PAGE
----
To achieve this objective, we should go into immediate production of the B-1 bomber, speed up production of the cruise missile, reopen the assembly line of the Minuteman III missiles and put them on mobile platforms, proceed quickly with building the MX mobile missile, and build Trident submarines at least as rapidly as the Soviets are building their Trident class subs.
We must build an anti-missile defense so that our population and our cities will have some protection against missiles launched from Russia, Soviet submarines prowling our coasts, Cuba, or some third-world nation. We must build a civil defense system and a shelter program that is credible and not a joke (as is our present system).
This means scrapping the MAD (mutual assured destruction) strategy, which isn’t mutual and doesn’t assure anything except our own destruction. Obviously, the Soviets don’t believe it; when a dozen U.S. Senators traveled to Moscow last year to confer on the
SALT II treaty, Brezhnev arrogantly said, “You know, gentlemen, I have the capability to destroy your entire country within 22 minutes.”
- Stop permanently the subsidized shipment to Soviet bloc countries of technology and plants which build materials that can be used to wage war. The detente-lovers won the battle several years ago when they persuaded U.S. companies to design and equip the largest truck factory in the world near the Kama River in the Soviet Union. Trucks made there carried Soviet soldiers into Afghanistan to lock another country behind the iron curtain.
- Organize an OPEC-type group of grain-producing exporters, of which there are only about a half dozen in the world (the United States, Canada, Australia, New Zealand, Argentina) so that food can be used to defend the free world and will be invulnerable to Soviet blackmail.
- Adopt a program to make the United States self-sufficient in energy by reducing taxes on all domestic energy production, and by use of gasohol and alcohol to help solve the gasoline shortage
The War Has Already Started
When Secretary of State Cyrus Vance returned from his trip to Western Europe soliciting support for Carter’s boycott against the Moscow Olympics, he expressed surprise and disappointment at the lack of enthusiasm among our longtime friends to climb aboard this American cause. Even a British newspaper asked, if the West cannot join in such a relatively simple punishment for the Soviet invasion of Afghanistan, how could anyone believe we would be willing to fight a war?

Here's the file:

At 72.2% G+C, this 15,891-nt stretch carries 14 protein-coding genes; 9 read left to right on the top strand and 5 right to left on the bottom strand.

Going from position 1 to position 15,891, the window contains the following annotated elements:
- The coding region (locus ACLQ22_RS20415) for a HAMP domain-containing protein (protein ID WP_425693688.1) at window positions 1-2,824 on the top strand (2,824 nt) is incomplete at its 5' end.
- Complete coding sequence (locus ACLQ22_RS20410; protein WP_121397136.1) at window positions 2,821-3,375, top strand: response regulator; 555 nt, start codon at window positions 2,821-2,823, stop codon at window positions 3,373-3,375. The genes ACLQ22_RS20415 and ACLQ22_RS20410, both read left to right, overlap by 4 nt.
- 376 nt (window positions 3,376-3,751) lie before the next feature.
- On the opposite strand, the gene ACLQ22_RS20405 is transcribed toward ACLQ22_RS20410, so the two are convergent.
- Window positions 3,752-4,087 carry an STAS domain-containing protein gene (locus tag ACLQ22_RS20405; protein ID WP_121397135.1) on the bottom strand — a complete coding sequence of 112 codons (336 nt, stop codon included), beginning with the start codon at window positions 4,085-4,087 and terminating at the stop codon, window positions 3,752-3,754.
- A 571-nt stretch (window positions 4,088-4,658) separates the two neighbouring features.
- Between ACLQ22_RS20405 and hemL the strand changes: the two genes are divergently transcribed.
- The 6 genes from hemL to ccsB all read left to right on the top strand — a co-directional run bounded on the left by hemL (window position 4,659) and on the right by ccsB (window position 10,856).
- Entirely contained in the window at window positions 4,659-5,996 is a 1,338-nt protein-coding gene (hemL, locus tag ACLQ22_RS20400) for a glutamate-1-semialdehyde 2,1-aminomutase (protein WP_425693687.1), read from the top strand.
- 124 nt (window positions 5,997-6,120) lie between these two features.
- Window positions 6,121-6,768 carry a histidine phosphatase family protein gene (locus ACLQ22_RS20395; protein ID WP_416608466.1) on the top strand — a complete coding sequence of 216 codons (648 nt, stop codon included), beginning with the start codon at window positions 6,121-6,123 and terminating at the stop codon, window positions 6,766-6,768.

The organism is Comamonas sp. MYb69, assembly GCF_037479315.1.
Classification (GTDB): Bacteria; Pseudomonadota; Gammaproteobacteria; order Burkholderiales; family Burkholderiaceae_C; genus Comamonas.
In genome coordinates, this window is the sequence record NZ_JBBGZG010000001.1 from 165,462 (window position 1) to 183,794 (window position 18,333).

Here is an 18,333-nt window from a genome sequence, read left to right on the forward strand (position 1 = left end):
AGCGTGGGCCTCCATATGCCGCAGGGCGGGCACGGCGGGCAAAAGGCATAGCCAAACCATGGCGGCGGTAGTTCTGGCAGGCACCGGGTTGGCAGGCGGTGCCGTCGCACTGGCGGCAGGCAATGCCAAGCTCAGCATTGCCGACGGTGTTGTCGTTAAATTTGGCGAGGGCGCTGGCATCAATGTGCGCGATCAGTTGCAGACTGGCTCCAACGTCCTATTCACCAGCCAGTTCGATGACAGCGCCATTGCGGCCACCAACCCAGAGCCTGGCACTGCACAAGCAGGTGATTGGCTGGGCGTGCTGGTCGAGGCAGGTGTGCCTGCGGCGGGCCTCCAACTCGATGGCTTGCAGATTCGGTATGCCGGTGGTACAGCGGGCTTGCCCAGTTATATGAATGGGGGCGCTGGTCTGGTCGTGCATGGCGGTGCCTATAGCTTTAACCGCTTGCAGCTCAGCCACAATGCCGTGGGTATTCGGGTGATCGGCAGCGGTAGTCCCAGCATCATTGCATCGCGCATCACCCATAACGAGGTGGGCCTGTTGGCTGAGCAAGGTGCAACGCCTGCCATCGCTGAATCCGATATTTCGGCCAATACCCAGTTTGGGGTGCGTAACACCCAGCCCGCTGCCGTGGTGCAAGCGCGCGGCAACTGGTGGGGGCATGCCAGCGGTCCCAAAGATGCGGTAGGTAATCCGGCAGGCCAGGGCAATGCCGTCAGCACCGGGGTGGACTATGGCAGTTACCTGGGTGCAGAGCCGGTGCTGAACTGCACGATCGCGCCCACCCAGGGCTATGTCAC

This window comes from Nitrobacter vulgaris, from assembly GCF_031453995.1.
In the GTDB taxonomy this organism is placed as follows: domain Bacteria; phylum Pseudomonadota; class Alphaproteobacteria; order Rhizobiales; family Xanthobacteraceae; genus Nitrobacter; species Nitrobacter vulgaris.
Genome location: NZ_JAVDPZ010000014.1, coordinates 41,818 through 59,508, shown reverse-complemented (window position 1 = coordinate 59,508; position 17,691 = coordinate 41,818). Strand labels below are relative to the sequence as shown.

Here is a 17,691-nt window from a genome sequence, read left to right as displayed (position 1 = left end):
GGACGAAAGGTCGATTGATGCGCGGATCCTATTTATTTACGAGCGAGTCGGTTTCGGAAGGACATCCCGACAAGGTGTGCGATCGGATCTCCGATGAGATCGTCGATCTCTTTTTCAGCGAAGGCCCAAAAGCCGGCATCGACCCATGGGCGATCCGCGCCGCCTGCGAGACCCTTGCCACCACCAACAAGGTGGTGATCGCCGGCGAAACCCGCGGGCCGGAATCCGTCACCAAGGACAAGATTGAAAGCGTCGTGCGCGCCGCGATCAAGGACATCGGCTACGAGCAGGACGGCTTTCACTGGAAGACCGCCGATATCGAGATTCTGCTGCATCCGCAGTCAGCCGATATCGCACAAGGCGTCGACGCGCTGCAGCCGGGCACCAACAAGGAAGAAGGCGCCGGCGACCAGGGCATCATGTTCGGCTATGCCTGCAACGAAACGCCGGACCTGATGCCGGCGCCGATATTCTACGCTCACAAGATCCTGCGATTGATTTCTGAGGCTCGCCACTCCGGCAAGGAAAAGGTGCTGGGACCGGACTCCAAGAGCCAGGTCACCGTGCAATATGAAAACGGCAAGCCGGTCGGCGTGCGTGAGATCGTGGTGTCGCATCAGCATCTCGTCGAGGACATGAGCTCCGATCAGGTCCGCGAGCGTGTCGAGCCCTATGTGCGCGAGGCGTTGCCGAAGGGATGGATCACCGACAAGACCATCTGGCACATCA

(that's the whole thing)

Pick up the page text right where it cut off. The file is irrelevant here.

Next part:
The answer is that the Soviets don’t believe it. Maybe President Carter’s saber rattling can impress voters in presidential primary states, but the Soviets deal in the real world of power, not the make-believe world of political bluff.
Our friends in Western Europe remind me of the old commercials about B.O.: “even your best friends won’t tell you.” They are polite, but old ties between Western nations make it difficult for them to tell us bluntly why they don’t want to cozy up to the United States and any anti-Soviet policies.
A more recent friend who lacks such sentimental inhibitions has bluntly told it to us straight. Listen to this remarkable interview which Egypt’s President Anwar El-Sadat gave to Walter Cronkite, as reported on the CBS Evening News.
Cronkite: “Sadat said that the West already was at war with the Soviet Union, the war to control the Middle East, particularly the Persian Gulfs great oil reserves. And he said the United States is losing that battle.”
Sadat: “I wonder if you recognize the fact that the battle of oil, of energy, of the survival of the whole Western civilization, has started. Why, whatever you do, if it is economic boycott or economic siege, or it is a military action to release the hostages, or any action, there will be repercussion on all the oil in the oil Gulf states.”
Cronkite: “So the battle has started?”
Sadat: “Has already started. . . . We shall say in history, ‘After Iran.’ 1980 is crucial in the whole decade of the eighties . . . it will be crucial for a very long time.”
In another part of the interview, Sadat said that all the countries want U.S. protection and a U.S. presence, “but no one dares to raise his voice now, because we are living in a moment when the Soviet Union is taking full liberty and adopting certain stooges in this area, and they fear that those stooges may attack them vehemently.”